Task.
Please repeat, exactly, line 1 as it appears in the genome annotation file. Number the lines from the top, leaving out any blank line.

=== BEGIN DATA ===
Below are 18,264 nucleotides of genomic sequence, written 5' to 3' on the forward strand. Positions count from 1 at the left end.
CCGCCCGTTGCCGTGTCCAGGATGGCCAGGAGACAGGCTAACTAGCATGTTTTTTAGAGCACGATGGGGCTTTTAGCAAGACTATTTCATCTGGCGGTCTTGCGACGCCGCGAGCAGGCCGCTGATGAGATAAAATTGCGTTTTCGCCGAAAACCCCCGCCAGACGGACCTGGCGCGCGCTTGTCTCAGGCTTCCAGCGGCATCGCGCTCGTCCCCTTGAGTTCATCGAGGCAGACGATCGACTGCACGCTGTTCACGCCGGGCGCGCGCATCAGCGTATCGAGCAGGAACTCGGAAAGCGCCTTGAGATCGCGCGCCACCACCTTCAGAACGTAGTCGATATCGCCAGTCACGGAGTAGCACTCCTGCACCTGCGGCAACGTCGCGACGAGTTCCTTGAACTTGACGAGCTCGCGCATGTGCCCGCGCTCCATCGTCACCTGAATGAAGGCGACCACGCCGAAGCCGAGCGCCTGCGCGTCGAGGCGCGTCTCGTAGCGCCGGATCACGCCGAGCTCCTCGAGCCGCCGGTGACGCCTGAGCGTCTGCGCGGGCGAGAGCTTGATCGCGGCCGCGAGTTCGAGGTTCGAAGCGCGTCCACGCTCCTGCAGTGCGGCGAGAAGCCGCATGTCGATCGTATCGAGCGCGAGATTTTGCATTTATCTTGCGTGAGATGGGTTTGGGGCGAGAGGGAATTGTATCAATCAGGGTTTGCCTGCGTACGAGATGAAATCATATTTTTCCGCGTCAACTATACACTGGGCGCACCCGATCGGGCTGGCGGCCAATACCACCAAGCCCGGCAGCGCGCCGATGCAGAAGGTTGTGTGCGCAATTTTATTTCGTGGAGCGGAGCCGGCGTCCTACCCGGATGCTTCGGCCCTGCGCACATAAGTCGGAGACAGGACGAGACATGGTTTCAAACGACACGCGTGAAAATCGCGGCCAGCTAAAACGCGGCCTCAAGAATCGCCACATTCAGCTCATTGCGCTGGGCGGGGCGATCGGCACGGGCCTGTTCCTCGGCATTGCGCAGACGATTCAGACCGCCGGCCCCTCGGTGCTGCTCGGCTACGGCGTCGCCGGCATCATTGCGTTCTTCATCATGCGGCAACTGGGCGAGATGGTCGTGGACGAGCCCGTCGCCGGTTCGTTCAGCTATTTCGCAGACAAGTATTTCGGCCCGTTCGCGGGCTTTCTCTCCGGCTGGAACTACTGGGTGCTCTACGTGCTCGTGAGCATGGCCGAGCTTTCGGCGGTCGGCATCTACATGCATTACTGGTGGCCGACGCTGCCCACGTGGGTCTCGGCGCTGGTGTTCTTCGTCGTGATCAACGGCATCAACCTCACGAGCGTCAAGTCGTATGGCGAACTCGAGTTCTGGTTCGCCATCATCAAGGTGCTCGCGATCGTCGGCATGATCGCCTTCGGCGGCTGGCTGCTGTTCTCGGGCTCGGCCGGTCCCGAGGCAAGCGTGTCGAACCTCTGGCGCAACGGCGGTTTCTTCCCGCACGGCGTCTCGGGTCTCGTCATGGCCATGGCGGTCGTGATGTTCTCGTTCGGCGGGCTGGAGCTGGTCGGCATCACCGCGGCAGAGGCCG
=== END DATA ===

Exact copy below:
Below are 18,264 nucleotides of genomic sequence, written 5' to 3' on the forward strand. Positions count from 1 at the left end.